What is Demographic Dividend in India?

Pre-Independence Phase (1786-1947) of Demographic dividend in India Bank of Calcutta in 1786. Bank of Bengal, Bank of Bombay and Bank of Madras merged in 1935 to form the Imperial Bank of India. First Indian-owned was Allahabad Bank- 1865. RBI is established in 1935 under RBI Act, 1934.

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Demographic Dividend Meaning

  • The demographic dividend was a term coined by Harvard economists David Canning and David Bloom to explain the boost in a country’s economic growth which results from the change in the country’s population age structure.
  • The United Nations Population Fund (UNFPA) describes demographic dividend as, “The economic growth potential that can result from shifts in a population’s age structure, mainly when the share of the working-age population (15 to 64) is larger than the non-working-age share of the population (14 and younger, and 65 and older)”
  • This change in a country’s population age structure arises due to decline in fertility and mortality rates.
  • Due to decreasing fertility rates, the proportion of population in working-age groups surpasses the country’s young dependent population (also known as a demographic gift). With a larger labor force and lesser dependent population, the country has a window of drastic economic growth if accompanied by adequate social and economic policies and investments in the sectors such as governance, education, health and economy.
  • Empirical research also shows that the large requirement to support this young population can also place constraints on the economy thus depressing the pace of economic growth and preventing needed human capital investments.
  • The demographic dividend provides a framework through which a research agenda, policies and allocation of resources can be defined. This can help the country realize it’s accelerated economic growth potential in the long-run.
  • A country goes through a demographic transition or a demographic shift when there is a switch in the economy from a rural-agriculturally based economy (characterized by high mortality and fertility rates) by high to an urban-industrial economy (characterized by low mortality and fertility rates). This demographic shift starts the demographic dividend.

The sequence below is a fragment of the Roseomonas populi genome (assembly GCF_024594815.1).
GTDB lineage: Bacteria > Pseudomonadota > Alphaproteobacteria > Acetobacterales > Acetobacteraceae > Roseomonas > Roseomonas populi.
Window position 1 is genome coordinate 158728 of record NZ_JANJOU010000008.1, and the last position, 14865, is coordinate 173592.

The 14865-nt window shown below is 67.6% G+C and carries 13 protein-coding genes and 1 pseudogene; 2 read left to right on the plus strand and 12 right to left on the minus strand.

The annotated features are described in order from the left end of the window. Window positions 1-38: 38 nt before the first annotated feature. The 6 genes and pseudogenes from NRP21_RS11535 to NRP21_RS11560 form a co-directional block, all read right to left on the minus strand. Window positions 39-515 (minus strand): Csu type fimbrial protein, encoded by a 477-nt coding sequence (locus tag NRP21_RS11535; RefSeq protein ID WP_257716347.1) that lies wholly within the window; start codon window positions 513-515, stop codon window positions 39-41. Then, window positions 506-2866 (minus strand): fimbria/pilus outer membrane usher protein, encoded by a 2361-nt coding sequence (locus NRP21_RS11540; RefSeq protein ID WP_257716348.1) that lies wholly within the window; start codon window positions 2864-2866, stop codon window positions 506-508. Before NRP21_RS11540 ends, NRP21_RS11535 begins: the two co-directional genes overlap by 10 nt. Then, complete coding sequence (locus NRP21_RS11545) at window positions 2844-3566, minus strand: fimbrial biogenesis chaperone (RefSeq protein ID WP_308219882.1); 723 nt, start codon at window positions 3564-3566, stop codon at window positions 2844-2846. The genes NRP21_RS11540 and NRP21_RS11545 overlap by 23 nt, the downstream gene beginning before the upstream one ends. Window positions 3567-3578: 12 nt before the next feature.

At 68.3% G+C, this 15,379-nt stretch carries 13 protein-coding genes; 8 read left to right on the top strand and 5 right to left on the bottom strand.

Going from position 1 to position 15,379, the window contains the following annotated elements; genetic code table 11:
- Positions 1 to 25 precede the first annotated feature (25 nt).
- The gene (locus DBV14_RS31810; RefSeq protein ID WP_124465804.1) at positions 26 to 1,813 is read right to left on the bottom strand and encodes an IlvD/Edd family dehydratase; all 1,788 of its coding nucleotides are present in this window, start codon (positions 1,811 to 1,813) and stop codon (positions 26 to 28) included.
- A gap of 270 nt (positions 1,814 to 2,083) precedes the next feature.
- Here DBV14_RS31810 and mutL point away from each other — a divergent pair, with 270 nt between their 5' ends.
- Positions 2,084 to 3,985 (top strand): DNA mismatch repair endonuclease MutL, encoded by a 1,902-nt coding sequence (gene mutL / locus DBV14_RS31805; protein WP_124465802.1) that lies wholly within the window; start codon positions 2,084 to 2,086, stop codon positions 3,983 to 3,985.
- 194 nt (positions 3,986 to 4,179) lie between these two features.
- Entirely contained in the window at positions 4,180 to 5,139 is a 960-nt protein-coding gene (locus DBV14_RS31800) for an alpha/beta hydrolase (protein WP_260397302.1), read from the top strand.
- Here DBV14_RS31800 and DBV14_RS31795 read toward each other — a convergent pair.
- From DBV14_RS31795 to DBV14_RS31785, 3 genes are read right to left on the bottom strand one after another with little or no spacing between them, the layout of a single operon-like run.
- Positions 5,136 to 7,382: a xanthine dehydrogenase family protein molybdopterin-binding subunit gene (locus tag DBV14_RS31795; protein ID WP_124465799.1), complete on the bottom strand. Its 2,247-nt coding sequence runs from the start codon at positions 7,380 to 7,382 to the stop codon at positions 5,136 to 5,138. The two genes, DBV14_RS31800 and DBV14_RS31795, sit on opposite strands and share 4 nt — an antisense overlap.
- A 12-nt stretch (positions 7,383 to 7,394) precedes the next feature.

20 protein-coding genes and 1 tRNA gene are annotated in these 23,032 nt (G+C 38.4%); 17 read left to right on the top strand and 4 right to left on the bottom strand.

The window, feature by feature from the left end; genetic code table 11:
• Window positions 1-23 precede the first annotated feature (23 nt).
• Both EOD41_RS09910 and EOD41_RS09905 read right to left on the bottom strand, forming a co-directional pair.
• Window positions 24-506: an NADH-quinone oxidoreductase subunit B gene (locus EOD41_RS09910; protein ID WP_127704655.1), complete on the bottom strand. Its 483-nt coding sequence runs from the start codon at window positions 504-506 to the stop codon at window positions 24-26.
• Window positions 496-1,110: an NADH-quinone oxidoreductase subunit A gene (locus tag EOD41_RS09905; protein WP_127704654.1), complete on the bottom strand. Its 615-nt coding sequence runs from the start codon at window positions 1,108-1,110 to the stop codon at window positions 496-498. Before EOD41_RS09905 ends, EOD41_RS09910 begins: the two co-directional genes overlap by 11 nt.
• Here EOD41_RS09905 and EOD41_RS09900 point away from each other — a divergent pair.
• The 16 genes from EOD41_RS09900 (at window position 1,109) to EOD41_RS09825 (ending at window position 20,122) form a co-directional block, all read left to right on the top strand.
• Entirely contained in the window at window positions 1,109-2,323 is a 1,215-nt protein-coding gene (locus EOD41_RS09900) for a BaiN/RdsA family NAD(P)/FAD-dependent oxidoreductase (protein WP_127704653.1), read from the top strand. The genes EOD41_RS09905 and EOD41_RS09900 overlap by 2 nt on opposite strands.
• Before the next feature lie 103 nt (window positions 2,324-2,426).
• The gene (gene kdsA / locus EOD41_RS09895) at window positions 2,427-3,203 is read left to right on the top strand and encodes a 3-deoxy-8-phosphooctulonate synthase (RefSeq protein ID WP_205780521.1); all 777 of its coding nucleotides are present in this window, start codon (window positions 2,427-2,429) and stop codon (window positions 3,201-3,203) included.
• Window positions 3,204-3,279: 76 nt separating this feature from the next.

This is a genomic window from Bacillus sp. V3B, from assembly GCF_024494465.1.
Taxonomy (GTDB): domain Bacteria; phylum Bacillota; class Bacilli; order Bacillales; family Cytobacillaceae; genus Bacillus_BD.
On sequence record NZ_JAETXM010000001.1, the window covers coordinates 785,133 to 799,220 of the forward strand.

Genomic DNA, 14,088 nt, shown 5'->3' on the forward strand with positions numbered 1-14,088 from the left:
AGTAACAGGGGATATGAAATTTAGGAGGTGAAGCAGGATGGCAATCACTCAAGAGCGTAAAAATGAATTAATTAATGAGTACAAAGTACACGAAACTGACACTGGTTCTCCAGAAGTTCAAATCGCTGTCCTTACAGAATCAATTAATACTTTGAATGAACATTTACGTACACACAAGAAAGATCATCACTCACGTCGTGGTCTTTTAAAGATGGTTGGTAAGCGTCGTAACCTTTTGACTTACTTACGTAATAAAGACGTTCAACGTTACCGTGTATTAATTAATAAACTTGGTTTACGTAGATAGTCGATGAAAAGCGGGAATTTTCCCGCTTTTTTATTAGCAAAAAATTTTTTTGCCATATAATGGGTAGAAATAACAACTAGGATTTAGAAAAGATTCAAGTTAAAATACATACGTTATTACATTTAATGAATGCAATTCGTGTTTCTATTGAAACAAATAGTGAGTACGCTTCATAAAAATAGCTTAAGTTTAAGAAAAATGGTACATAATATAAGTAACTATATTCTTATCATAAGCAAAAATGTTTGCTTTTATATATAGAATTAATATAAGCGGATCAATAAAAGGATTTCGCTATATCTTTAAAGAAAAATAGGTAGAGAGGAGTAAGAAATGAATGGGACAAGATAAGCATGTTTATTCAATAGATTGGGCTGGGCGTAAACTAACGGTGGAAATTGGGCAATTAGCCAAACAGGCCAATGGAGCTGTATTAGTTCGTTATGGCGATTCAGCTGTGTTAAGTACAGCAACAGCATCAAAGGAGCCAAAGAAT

• UNFPA states, “A country with both increasing numbers of young people and declining fertility has the potential to reap a demographic dividend.”
  • First Demographic Dividend: This phase lasts for five decades or more, where per capita income decelerates and demographic dividend goes negative. Birth rates reduce the input in labor force while improvements in healthcare leads to longevity in the population. The older workforce accumulates assets to support retirement, which are invested in both domestic and international markets, adding to national income.
  • Second Demographic Dividend: This increase in a country’s national income marks the second dividend which continues indefinitely. Here, the dependency ratio declines sharply leading to demographic dividend. This decline combined with good polices surrounded around health and education can push a country’s economic growth further.
  • For main areas where a country’s demographic dividends can be analyzed are:
    • Economic growth: A dip in dependency ratio causes a rise in GDP per capita.
    • Human capital: Better education and health outcomes are derived as a result of fewer births and more resource allocation per child.
    • Labor supply: More people are added to the labor force. This also a span when women enter labor force in large proportions, due to reasons such as rising income, increase in life expectancy, smaller families, postponement of marriage, increasing divorce rates and single-person households.